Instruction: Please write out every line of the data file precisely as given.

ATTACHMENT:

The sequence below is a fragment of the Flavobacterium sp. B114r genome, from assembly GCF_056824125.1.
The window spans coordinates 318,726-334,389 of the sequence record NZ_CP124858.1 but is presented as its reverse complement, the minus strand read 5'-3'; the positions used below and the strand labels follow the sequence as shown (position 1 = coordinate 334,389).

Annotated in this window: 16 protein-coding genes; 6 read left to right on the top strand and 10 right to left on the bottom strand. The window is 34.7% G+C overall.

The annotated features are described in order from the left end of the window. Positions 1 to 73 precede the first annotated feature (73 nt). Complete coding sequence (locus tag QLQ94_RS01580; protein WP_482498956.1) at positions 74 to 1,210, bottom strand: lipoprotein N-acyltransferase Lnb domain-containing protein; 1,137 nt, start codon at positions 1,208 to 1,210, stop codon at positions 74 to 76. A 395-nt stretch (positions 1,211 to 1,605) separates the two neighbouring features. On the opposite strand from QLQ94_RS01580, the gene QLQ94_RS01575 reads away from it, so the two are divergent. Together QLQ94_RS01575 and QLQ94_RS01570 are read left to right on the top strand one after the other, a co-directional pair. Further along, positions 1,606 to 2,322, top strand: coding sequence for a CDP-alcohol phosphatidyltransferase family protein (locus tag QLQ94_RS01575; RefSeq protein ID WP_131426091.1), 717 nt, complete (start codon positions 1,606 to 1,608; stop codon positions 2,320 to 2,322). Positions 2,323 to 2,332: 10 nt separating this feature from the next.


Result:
The sequence below is a fragment of the Flavobacterium sp. B114r genome, from assembly GCF_056824125.1.
The window spans coordinates 318,726-334,389 of the sequence record NZ_CP124858.1 but is presented as its reverse complement, the minus strand read 5'-3'; the positions used below and the strand labels follow the sequence as shown (position 1 = coordinate 334,389).

Annotated in this window: 16 protein-coding genes; 6 read left to right on the top strand and 10 right to left on the bottom strand. The window is 34.7% G+C overall.

The annotated features are described in order from the left end of the window. Positions 1 to 73 precede the first annotated feature (73 nt). Complete coding sequence (locus tag QLQ94_RS01580; protein WP_482498956.1) at positions 74 to 1,210, bottom strand: lipoprotein N-acyltransferase Lnb domain-containing protein; 1,137 nt, start codon at positions 1,208 to 1,210, stop codon at positions 74 to 76. A 395-nt stretch (positions 1,211 to 1,605) separates the two neighbouring features. On the opposite strand from QLQ94_RS01580, the gene QLQ94_RS01575 reads away from it, so the two are divergent. Together QLQ94_RS01575 and QLQ94_RS01570 are read left to right on the top strand one after the other, a co-directional pair. Further along, positions 1,606 to 2,322, top strand: coding sequence for a CDP-alcohol phosphatidyltransferase family protein (locus tag QLQ94_RS01575; RefSeq protein ID WP_131426091.1), 717 nt, complete (start codon positions 1,606 to 1,608; stop codon positions 2,320 to 2,322). Positions 2,323 to 2,332: 10 nt separating this feature from the next.